Producer Joel Silver and Director X called on VFX Legion to tackle 100+ shots designed to amp up the impact of the raw violence in Sony’s reboot of the iconic ‘70’s film. The reboot of ‘Superfly’ puts a modern, stylish spin on the original 1972 film about a Harlem drug dealer trying to score one last deal before getting out of ‘the game.’ Set in present-day Atlanta, the Mecca of today’s popping music scene, the action is driven by a hip-hop soundtrack curated by Future. The city’s distinctive style is the backdrop for a new generation of affluent, extravagant drug kingpins that takes violence to the extreme.
When Disney announced that they would be making a new Star Wars movie every year for at least 10 years I was both excited and a bit skeptical. In 2012 when Lucas sold his company to Disney for $4billion, he included his outlines of Episodes VII, VIII and IX. But Disney and Co. decided to discard these stories and start over, also discarding the extended universe of comics and books that millions of SW fans had grown to love. Adding JJ Abrams to the mix was icing on the cake for SW fans who have become critical of SW. But Lawrence Kasdan was the saving grace, who wrote a script for VII that the original actors could get behind. So, how much Star Wars is too much?
Seth Reed is the Emmy®-nominated production designer for the National Geographic miniseries The Long Road Home. Seth joins Go Creative Show host Ben Consoli to discuss the challenges and benefits of shooting at Fort Hood in Texas and how he created the biggest standing set in North America.
Todd McCarthy, veteran film critic and historian, in his review of director Jon Favreau's new, stunning adaptation of Rudyard Kipling's The Jungle Book declared, "...the visual effects team led by Robert Legato and (MPC's) Adam Valdez has both created sumptuous settings that look as lifelike as any CGI ever presented in a studio feature and integrated both humans and animal characters in them in seamless ways."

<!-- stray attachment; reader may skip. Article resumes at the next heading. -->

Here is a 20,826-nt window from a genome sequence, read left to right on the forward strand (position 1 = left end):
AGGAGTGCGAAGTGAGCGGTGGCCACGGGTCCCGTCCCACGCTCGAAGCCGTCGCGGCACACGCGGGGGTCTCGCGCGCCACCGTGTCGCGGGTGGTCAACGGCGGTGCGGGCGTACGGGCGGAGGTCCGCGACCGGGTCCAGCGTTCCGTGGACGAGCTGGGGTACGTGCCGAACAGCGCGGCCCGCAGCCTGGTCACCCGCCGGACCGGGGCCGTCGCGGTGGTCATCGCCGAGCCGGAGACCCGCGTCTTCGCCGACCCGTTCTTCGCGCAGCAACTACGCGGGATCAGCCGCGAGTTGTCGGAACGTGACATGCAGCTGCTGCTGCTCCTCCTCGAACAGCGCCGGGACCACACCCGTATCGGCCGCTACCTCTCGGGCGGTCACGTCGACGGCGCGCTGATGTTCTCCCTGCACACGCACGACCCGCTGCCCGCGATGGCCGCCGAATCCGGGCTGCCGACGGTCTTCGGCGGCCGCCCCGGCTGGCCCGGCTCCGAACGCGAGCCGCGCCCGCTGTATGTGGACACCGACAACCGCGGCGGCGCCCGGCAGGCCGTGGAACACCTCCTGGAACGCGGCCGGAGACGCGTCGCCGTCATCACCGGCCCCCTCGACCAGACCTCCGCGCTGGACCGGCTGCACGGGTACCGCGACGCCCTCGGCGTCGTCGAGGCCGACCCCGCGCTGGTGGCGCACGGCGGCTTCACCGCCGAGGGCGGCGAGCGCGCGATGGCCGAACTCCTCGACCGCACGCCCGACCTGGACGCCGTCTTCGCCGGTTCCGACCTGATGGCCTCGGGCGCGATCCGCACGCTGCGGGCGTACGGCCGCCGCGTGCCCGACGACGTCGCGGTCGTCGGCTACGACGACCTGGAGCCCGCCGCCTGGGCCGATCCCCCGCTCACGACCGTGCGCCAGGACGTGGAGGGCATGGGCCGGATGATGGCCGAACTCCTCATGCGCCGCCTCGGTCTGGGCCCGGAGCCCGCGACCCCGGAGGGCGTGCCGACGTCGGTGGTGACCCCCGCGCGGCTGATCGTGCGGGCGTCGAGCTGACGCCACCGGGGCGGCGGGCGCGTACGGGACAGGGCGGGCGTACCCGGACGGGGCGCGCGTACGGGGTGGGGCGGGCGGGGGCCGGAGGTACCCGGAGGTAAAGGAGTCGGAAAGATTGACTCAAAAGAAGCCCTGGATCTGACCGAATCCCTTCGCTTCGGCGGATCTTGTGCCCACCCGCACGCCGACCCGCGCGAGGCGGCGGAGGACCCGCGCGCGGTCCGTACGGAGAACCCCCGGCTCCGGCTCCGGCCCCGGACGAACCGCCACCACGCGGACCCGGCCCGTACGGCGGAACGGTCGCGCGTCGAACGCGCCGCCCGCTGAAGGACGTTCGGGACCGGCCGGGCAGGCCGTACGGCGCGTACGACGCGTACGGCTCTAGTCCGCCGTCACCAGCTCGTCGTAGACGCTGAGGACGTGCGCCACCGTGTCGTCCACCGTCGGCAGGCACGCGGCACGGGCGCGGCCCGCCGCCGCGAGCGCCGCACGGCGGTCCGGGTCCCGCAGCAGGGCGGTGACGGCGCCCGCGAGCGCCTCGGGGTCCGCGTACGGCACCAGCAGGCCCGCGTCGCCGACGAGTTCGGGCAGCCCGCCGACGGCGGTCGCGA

Remote post-production and visual effects studio VFX Legion has released its breakdown reel for the incendiary Hardcore Henry.
The reel reveals the work that went into the first-person perspective action film, from augmenting violence to stitching shots together into one continuous sequence.
VFX legend Steve Wright helped Italy's Sky 3D tackle an epic project, as Italian all-3D television station set out to present the city of Florence and the masterpieces of Renaissance art housed in the Uffizi Gallery in a spectacular stereoscopic 3D movie shown in 60 countries around the world. While the majority of the film was shot stereoscopically, Steve's challenge was to use Nuke to present some of the world's most precious artworks fully dimensionalized. Here's how he pulled it off.
As the first show to create a rabid, real-time internet fandom, devotion to "The X-Files" has been growing in intensity with each year since the original series finale, with a fanbase that is clever, thoughtful, and largely female. Not that there's any shortage of male X-Philes, but there's a generation of women who was inspired to technical careers by the Gillian Anderson's Dana Scully. Kylee Peña is among them, and additionally very specifically inspired by the production values of "The X-Files" to build a career in the technology of TV storytelling in particular. Here's Kylee's look at what it has meant to be a female fan of the art, technology, and empowerment of "The X-Files" in the 21st century.